MILWAUKEE — Compelling, gripping, emotional. Just some of the descriptions of an exhibition that tells stories of the blind through audio and photography. It gives us insight into the world of the visually-impaired.
The gallery gives us a deeper understanding of blindness.
"The brain rewires itself to favor non-visual orientation and thinking. It's really remarkable how humans adapt to their situations," exclaims artist and photographer Michael Nye.
Nye's work is now on display at Milwaukee's Central Library. It's entitled "My Heart is Not Blind."
Nye interviewed visually impaired people about their personal journey.
"What a priviledge for me to sit down with people I dont know and spend 2 to 4 days with them about really substantive issues..of life t fragility, change and wisdom."
Those photographed talk about their daily challenges.
"Equally its about the grave misunderstanding of the public about the experience of blindness."
"Almost everyone I met said the hardest thing about blindness is not blindness..but public perception about blindness. That's pretty profound!"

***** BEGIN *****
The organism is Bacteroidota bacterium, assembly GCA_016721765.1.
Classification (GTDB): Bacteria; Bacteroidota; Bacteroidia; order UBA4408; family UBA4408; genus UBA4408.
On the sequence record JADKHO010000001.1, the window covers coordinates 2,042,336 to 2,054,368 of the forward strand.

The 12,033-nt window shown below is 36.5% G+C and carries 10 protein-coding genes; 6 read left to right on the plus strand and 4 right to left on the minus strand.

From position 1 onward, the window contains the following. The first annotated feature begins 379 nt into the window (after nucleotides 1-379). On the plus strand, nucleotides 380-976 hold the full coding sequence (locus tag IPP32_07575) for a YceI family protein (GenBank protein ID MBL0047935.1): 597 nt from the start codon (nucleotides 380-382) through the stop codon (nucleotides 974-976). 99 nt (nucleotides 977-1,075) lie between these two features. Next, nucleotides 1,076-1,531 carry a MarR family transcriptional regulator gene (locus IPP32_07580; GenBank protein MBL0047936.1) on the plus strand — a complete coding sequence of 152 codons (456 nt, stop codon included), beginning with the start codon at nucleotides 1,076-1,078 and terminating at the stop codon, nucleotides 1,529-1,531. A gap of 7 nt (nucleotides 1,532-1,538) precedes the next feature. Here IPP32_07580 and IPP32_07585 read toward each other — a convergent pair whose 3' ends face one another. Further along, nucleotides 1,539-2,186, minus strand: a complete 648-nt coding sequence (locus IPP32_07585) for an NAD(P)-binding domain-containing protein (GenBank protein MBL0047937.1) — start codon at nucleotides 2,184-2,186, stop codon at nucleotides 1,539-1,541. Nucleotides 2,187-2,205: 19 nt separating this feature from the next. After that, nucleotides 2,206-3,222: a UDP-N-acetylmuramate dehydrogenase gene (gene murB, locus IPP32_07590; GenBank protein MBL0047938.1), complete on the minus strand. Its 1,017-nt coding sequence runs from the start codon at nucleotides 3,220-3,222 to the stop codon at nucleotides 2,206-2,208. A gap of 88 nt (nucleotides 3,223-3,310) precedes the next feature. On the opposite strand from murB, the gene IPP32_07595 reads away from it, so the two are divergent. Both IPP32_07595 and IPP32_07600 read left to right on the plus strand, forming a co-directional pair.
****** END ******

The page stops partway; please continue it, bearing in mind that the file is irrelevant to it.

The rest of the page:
"Vision Forward helped sponsor the traveling exhibit. David Lobo of the "Vision Forward Board" explains,
"We at Vision Forward believe if your vision impaired or bind does not mean your helpless, that you cant do anything,. You just do things differently," explains David Lobo whose on the board of "Vision Forward."
Nye says he learned how the visually impaired depend on sound and other senses in their daily life. "What the public doesn't understand is they think someone blind is in all darkness, its depressing, your life is over, and you cant do things you used to. But what they fail to understand is the power of adaptation."
"My Heart Is Not Blind," teaches us there are many more ways to connect with the world than sight. It's on display at the Milwaukee Public Library Central location through the end of the month.